बुद्धिस्म स्पेअक्स तो अ ले दिस्सिप्ले.
In the legendary biographies of some Buddhist adepts from the 2nd- and 9th-centuries there are some clues which can be interpreted to reveal that the adepts were consuming psychedelic Amanita muscaria, "fly agaric," mushrooms to achieve enlightenment. This secret ingredient in the alchemical elixir they used to attain "realization" was, of course, unnamed, in keeping with their vows to maintain the secrecy of their practices. Its identity was concealed behind a set of symbols, some of which appeared in the Soma symbol system of the Rig Veda, some other symbols possibly passed down from a time of earlier shamanic use of the mushroom in the forests of Northern Eurasia, and some symbols that may be unique to these Buddhist legends. The congruity of these sets of symbols from Northern and Southern Asian traditions will be shown to be reflected in the Germanic tradition in some characteristics of the Oldest God, Odin.
Journal of EthnopharmacologyVolume 48, Issue 2, October 1995, Pages 99-118
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American Psychologist, Volume 18, Issue 3, March 1963, Pages 154-159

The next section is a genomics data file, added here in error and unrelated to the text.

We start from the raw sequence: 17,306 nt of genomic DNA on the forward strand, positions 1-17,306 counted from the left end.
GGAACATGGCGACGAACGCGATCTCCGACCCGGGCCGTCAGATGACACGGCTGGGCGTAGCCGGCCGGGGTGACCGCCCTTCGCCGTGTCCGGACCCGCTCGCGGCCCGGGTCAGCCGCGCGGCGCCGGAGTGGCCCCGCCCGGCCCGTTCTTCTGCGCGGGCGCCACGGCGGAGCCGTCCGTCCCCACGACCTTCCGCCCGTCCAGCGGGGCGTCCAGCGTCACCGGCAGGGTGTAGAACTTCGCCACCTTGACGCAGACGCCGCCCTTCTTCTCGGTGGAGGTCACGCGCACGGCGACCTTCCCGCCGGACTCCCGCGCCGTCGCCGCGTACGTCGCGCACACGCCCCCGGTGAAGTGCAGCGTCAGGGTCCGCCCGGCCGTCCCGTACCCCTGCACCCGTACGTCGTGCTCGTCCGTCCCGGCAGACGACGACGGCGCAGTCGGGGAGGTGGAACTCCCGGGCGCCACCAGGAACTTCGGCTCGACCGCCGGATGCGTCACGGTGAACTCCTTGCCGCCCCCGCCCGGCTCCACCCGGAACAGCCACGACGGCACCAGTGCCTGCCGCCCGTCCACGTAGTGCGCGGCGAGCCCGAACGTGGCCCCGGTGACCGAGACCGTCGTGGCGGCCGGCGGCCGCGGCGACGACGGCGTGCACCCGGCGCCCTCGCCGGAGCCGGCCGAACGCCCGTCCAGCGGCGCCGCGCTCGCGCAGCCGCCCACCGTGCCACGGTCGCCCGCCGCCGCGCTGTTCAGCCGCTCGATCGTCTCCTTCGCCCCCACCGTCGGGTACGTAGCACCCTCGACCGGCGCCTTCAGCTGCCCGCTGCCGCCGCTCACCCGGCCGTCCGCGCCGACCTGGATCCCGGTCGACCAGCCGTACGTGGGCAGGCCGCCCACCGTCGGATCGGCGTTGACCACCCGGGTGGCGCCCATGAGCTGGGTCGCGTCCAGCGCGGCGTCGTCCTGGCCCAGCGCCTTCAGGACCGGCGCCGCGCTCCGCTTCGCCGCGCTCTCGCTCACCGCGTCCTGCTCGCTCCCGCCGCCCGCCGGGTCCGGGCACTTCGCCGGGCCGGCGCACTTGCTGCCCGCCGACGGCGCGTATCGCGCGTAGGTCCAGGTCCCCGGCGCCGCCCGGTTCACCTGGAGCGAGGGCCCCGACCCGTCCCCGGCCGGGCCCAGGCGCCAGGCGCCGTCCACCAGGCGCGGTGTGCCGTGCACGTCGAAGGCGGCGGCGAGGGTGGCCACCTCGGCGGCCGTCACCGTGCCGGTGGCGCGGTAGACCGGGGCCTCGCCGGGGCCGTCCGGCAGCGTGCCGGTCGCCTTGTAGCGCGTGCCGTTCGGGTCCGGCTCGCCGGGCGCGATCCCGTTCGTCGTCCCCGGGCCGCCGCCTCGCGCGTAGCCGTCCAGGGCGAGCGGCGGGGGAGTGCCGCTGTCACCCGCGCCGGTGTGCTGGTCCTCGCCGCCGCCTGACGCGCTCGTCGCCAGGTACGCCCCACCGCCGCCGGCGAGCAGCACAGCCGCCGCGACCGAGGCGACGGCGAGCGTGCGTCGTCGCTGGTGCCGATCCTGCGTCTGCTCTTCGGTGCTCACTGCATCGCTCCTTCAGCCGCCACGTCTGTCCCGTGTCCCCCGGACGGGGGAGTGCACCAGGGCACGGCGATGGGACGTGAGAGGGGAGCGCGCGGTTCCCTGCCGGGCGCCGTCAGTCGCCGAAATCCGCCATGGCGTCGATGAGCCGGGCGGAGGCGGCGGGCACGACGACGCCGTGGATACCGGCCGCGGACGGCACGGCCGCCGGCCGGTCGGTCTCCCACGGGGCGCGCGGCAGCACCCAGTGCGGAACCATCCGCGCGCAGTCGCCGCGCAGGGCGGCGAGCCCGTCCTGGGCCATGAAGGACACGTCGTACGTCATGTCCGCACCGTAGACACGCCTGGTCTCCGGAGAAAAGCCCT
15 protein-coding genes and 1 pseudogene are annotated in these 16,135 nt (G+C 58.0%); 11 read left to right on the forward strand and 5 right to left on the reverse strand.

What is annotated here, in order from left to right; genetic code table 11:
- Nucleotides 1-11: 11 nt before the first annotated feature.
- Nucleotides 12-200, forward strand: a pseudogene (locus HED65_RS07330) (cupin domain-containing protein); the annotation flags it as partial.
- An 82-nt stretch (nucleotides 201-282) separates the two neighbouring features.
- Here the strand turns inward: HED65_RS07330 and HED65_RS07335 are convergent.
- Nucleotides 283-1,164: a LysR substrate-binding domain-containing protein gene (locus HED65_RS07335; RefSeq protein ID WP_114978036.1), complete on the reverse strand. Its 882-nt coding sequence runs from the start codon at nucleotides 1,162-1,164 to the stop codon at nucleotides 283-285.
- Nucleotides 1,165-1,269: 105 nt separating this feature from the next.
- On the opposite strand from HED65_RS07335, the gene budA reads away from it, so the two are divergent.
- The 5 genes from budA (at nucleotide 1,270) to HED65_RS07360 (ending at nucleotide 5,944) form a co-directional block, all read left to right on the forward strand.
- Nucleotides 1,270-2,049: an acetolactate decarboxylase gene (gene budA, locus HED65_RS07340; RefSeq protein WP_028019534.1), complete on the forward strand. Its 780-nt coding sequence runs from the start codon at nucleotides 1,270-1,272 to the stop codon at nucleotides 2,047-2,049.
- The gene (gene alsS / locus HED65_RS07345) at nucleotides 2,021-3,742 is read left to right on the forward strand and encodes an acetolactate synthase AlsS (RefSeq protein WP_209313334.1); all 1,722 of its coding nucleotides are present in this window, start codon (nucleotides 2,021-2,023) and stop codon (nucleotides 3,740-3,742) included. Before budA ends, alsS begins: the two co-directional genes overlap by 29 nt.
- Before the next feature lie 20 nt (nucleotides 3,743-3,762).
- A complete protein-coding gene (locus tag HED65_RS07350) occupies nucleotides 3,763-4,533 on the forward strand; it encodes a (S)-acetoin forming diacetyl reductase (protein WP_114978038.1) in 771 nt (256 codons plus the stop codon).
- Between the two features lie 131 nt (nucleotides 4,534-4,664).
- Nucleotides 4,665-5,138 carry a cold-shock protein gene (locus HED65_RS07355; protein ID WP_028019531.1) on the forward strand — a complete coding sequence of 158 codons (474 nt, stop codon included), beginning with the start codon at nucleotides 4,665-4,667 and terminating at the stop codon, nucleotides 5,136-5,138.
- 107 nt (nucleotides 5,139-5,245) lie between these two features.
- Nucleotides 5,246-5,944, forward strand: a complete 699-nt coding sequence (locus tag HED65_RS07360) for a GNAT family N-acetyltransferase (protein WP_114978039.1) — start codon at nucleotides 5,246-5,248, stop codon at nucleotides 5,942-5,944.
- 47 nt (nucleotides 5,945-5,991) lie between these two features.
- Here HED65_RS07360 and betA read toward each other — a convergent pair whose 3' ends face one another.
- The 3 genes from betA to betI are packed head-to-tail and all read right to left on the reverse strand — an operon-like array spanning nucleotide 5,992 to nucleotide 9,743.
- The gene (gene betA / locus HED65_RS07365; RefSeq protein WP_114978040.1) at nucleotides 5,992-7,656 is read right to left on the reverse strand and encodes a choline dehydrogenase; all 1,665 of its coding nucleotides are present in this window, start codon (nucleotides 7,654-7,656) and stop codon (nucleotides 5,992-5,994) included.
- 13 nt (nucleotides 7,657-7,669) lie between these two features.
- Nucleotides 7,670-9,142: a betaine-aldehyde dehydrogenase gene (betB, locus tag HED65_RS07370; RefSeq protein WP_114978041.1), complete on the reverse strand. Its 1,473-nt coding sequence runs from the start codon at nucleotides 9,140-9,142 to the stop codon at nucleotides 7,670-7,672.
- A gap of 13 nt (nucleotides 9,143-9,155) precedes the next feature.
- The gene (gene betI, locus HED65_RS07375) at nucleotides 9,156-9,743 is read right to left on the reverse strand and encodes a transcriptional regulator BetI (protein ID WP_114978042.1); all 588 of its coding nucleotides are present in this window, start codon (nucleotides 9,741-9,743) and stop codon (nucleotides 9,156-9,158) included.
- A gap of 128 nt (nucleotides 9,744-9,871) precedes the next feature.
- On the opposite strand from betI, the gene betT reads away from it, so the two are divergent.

"Psychology is the study of behavior. Mycology is the study of fungi" including mushrooms, which are currently of great interest in psychotomimetic research. There are 3 main types of bibliographical source material: (a) extensive mycology literature proper, (b) growing research literature related to possible chemotherapeutic uses of fungi, and (c) literature "which is just plain literature." Examples of each category are cited. "Our hypothesis is that there are no neutral or emotionally dispassionate feelings about the mushroom. Individuals appear to group themselves into mycophiles, mycophobes, and mycoambivalents. The mushroom is seen variously as a symbol of death or ecstasy, but rarely as a natural organism untinged with affective power."
Copyright © 1995 Published by Elsevier Science Ireland Ltd.